"Paint Your Wagon" has not gone down in the annals of screen history as anything great. It's not a great musical, not a great comedy, not a great Western. But it's got a slew of songs that are fun and memorable, it's got gorgeous scenery, and its cast appears to be having a good time. "Paint Your Wagon" is corny but endearing, and for a lot of us that's good enough.
The movie couldn't come from a better pedigree. The screenplay and lyrics are by Alan Jay Lerner and the music by Frederick Loewe ("My Fair Lady," "Camelot," "Gigi"); the adaptation is by Paddy Chayefsky ("Marty," "The Americanization of Emily," "Network"); additional music is by Andre Previn ("Thoroughly Modern Millie," "Irma la Douce," "Porgy and Bess"); the musical director is Nelson Riddle ("Pal Joey," "Li'l Abner," "The Great Gatsby"); and the director is Joshua Logan ("Camelot," "South Pacific," "Sayonara"). Then there are the stars: Lee Marvin, Clint Eastwood, Jean Seberg, Ray Walston, and Harve Presnell. Yep, impressive credentials.
Lee Marvin, who was still hot after his Oscar-winning performance as a rowdy, drunken cowpoke in "Cat Ballou" (1965), here plays a rowdy, drunken cowpoke. Or something close. Actually, he's an early California gold miner in the high Sierras, Ben Rumson, and together with his Pardner (that's his name throughout the movie, although at the very end we learn it's Sylvester Newel, "with one l") played by Eastwood they establish the mining camp of No Name City. Rumson admits he's a drunkard, a crooked gambler, and a womanizer, but as he says, "I ain't never gulled a partner." A personal code.
Pardner is a young farmer come West from Michigan, who stumbles into an association with Rumson when they inadvertently discover gold digging a grave for Pardner's brother. Jean Seberg joins the story as Elizabeth, the love interest for both men when she's sold to Rumson for $800 by a passing Mormon who needs money and has a wife to spare. As the only woman in the mountains, she soon becomes something of a tourist attraction. Before long, though, she and Pardner fall in love and, well, being as there's no real law in the old West, as Elizabeth says, "I was married to a man who had two wives. Why can't a woman have two husbands?" And so they set up house together, the three of them, in a cabin in the woods.
Other characters of note: Mad Jack Duncan (Walston), a miner of indeterminate origin (his accent alternates between Scottish and Irish, with a touch of Walston's later Pappy from "Popeye" thrown in); Rotten Luck Willie (Presnell), the owner of the local gambling hall of house of ill repute; and Horton Fenty (Tom Ligon), an innocent and naive young farmer Rumson takes under his wing.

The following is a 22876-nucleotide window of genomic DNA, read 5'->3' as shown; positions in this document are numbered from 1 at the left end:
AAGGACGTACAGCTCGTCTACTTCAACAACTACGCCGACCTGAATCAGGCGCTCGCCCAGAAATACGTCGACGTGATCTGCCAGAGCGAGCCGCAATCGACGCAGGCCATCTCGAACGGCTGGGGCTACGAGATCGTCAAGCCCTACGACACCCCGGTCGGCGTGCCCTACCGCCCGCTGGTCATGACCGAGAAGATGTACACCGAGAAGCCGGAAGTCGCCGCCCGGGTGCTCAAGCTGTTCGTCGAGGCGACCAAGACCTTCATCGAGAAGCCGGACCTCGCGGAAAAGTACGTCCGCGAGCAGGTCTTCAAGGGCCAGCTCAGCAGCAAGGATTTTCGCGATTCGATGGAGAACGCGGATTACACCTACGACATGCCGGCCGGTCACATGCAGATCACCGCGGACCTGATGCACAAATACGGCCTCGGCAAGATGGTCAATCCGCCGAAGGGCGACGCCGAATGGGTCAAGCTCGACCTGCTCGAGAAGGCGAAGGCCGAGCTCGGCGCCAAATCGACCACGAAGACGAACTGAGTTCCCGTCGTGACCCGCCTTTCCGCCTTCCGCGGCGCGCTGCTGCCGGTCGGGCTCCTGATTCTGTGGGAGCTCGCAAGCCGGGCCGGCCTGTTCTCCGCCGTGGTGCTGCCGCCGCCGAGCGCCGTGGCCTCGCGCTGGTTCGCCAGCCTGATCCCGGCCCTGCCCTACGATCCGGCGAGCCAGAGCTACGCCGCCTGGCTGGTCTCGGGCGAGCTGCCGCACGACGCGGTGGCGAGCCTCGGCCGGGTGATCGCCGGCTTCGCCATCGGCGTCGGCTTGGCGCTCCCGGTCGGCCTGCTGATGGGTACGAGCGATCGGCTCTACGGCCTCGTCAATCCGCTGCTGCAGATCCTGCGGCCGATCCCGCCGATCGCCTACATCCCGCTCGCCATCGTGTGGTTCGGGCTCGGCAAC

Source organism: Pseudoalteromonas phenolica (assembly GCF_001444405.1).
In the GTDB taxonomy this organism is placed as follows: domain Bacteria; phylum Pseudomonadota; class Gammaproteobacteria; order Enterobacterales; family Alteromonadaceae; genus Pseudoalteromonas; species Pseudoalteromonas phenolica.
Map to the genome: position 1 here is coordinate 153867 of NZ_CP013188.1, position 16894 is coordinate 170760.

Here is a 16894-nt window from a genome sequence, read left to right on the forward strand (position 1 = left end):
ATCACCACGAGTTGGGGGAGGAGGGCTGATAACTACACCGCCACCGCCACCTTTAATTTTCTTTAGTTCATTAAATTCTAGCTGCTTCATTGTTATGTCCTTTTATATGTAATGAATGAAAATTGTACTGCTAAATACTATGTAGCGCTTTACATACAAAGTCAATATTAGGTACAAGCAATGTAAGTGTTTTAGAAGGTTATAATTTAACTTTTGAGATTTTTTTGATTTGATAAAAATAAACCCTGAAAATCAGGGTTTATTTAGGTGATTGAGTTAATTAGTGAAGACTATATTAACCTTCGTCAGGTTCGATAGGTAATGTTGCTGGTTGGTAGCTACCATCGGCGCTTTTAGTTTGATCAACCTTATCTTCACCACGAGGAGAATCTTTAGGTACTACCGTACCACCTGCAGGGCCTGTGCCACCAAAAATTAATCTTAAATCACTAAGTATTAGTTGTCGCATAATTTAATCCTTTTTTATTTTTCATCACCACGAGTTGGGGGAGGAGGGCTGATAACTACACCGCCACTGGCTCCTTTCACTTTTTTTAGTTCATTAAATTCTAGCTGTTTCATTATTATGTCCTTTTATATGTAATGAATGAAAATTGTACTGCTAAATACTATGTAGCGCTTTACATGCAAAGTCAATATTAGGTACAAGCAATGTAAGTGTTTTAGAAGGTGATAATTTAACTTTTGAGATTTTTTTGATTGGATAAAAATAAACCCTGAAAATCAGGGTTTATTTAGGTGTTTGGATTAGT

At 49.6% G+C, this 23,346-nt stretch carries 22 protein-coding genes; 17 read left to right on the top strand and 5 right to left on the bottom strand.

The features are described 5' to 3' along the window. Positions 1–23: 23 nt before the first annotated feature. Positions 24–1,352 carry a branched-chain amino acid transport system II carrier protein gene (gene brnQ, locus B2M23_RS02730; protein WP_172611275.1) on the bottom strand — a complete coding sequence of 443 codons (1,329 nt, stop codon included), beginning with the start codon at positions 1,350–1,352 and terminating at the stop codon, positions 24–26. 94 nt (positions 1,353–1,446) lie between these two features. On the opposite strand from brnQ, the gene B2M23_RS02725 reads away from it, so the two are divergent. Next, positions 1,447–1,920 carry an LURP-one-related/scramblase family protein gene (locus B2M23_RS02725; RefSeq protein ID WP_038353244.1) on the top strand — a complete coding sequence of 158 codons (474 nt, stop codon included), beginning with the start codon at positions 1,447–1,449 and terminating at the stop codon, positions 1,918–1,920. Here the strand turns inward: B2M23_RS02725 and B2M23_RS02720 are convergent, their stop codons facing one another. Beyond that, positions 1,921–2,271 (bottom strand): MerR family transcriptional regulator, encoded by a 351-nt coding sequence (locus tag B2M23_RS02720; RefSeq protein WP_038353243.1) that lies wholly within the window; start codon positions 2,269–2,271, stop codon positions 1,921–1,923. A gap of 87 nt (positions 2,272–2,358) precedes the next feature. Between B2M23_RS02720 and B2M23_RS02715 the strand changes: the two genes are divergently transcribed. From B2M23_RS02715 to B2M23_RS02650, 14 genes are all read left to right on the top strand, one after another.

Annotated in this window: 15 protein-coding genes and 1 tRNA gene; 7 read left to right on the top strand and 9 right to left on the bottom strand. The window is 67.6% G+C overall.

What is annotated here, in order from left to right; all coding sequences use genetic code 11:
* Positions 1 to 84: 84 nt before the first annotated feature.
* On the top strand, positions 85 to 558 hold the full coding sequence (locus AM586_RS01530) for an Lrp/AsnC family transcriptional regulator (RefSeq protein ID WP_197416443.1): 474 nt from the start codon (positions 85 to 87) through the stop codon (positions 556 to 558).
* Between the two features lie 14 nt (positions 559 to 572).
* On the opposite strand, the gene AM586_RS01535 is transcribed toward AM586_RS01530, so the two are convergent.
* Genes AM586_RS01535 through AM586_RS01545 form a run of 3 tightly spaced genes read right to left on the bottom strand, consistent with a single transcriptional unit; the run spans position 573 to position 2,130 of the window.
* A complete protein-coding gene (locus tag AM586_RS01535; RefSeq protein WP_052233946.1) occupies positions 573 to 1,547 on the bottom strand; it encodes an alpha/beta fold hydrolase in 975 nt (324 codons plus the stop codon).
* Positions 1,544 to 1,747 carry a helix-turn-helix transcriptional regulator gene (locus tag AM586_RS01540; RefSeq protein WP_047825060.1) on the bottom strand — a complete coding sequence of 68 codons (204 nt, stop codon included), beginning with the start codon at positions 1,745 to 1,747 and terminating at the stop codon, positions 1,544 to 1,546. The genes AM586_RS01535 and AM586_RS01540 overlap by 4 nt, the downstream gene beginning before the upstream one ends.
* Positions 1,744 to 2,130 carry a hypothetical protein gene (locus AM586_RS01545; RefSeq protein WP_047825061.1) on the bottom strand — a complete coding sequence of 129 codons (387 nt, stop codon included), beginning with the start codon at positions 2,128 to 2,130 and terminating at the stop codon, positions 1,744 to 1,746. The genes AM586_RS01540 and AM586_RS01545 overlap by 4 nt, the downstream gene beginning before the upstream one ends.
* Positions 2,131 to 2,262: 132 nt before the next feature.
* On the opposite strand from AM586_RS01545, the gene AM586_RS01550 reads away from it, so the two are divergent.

The movie contains a wealth of agreeable tunes, beginning and ending with the title song. In between we're afforded "I Still See Elisa," "The First Thing You Know," "Hand Me Down That Can of Beans," "They Call the Wind Maria," "A Million Miles Away Behind the Door," "I Talk to the Trees," "There's a Coach Comin' In," "Shivaree," "The Gospel of No Name City," "Best Things," "Wand'rin' Star," and "Gold Fever." You may not recognize all the titles, but I'd be willing to bet you'd recognize almost all the songs if you heard them. By the way, Rita Gordon is listed as the singing voice of Ms. Seberg, but no names are provided for Marvin or Eastwood. Presumably, they did their own singing. Certainly, Harve Presnell, who sings "They Call the Wind Maria," is an old hand at musicals and pretty much stands out as the best vocalist of the lot.
The film is mostly entertaining, but it has a hard time keeping up the tempo of the action and the quality of the songs after its first forty minutes or so. In fact, at over two-and-a-half hours, a product of the Broadway stage, it's probably too long for a good many of today's moviegoers, who aren't used to folks in a movie spontaneously bursting out into song every few minutes, anyway. The plot affords no strong, compelling central conflict, excepting the love triangle, and is little more than a flimsy excuse for hanging the songs onto. But the film's good-naturedness is easy to take. One of the movie's typical exchanges, for example, is between a churchgoing farmer's wife and Rumson: "You should read the Bible, Mr. Rumson." "I have read the Bible, Mrs. Fenty." "Didn't that discourage you about drinking?" "No, but it sure killed my appetite for reading."
Paramount do their usual topflight job transferring the picture to the home screen. The image comes across in a wide 2.13:1 ratio, with ravishingly natural, realistic colors, and clear, sharp detail. The Sierra-Nevada Mountains alone are worth seeing in widescreen.
The Dolby Digital 5.1 audio is equally impressive, very wide ranging in frequency and dynamics, with some stupendously deep bass, and good surround ambiance in the musical numbers. It is perhaps a tad bright and edgy in the mid treble, but the ear soon adjusts.
Unfortunately, Paramount offer little in the way of extras. There are English and French spoken languages, English subtitles for the hearing impaired, a scant eighteen scene selections, and a theatrical trailer. Not even the songs are indexed, an oversight for which someone at Paramount should be held accountable.
"Paint Your Wagon" is a big, old-fashioned musical that came along in 1969, toward the tail end of Hollywood's golden age of big, old-fashioned musicals. With its surplus of good, hummable tunes, its breezy dialogue and characterizations, its beautiful location shots, and its excellent DVD transfer, the movie provides enjoyable, if sometimes mildly risqué, family entertainment.